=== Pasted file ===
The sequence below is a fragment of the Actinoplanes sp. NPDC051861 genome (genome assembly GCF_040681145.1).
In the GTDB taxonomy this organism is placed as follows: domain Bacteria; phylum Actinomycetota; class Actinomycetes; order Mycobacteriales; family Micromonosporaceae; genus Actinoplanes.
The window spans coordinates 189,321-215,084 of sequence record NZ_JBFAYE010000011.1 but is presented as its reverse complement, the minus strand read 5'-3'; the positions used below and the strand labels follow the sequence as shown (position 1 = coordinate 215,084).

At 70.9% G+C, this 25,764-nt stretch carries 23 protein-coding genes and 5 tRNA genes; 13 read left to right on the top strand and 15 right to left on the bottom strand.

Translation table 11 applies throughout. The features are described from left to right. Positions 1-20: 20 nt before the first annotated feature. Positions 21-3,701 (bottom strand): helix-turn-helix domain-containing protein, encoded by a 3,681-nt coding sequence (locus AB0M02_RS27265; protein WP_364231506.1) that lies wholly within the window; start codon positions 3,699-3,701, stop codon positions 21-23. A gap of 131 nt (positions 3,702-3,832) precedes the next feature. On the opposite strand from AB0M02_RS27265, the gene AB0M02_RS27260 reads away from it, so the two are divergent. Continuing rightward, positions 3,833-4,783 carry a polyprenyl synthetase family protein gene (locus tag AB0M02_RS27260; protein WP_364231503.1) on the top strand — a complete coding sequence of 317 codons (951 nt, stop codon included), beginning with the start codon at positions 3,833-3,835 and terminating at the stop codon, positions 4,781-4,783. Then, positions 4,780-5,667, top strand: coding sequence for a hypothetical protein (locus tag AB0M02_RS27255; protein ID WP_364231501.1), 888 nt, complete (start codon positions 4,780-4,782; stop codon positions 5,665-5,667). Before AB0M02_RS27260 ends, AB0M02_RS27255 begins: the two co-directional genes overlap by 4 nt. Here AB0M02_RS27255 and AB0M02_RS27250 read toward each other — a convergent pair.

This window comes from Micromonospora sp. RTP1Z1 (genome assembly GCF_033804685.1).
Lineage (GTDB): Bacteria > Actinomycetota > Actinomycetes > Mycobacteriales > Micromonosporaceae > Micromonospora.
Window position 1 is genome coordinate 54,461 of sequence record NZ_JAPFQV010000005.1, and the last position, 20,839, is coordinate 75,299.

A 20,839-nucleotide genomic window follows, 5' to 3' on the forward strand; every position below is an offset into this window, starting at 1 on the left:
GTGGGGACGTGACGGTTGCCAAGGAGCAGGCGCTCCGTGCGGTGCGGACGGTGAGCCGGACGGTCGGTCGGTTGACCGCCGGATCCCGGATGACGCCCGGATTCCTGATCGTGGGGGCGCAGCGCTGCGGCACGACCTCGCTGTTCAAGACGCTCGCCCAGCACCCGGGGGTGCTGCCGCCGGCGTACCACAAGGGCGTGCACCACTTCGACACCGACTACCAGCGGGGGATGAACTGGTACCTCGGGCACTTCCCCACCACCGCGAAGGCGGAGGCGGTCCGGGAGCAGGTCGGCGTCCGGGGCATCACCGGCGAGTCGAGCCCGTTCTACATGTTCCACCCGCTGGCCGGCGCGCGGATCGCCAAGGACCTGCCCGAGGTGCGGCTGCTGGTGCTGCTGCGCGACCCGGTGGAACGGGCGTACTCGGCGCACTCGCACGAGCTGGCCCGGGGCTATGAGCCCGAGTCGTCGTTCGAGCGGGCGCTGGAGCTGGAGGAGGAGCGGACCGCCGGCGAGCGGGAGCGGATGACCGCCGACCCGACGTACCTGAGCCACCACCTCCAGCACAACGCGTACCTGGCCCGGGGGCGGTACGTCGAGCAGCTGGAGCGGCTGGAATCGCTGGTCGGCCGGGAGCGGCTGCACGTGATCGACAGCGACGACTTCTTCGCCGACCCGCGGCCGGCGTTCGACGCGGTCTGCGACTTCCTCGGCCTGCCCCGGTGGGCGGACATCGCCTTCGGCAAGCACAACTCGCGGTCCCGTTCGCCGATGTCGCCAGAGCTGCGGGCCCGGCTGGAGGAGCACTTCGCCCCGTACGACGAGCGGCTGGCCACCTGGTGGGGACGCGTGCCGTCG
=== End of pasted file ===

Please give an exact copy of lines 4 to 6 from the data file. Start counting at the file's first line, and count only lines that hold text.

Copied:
At 70.9% G+C, this 25,764-nt stretch carries 23 protein-coding genes and 5 tRNA genes; 13 read left to right on the top strand and 15 right to left on the bottom strand.

Translation table 11 applies throughout. The features are described from left to right. Positions 1-20: 20 nt before the first annotated feature. Positions 21-3,701 (bottom strand): helix-turn-helix domain-containing protein, encoded by a 3,681-nt coding sequence (locus AB0M02_RS27265; protein WP_364231506.1) that lies wholly within the window; start codon positions 3,699-3,701, stop codon positions 21-23. A gap of 131 nt (positions 3,702-3,832) precedes the next feature. On the opposite strand from AB0M02_RS27265, the gene AB0M02_RS27260 reads away from it, so the two are divergent. Continuing rightward, positions 3,833-4,783 carry a polyprenyl synthetase family protein gene (locus tag AB0M02_RS27260; protein WP_364231503.1) on the top strand — a complete coding sequence of 317 codons (951 nt, stop codon included), beginning with the start codon at positions 3,833-3,835 and terminating at the stop codon, positions 4,781-4,783. Then, positions 4,780-5,667, top strand: coding sequence for a hypothetical protein (locus tag AB0M02_RS27255; protein ID WP_364231501.1), 888 nt, complete (start codon positions 4,780-4,782; stop codon positions 5,665-5,667). Before AB0M02_RS27260 ends, AB0M02_RS27255 begins: the two co-directional genes overlap by 4 nt. Here AB0M02_RS27255 and AB0M02_RS27250 read toward each other — a convergent pair.

This window comes from Micromonospora sp. RTP1Z1 (genome assembly GCF_033804685.1).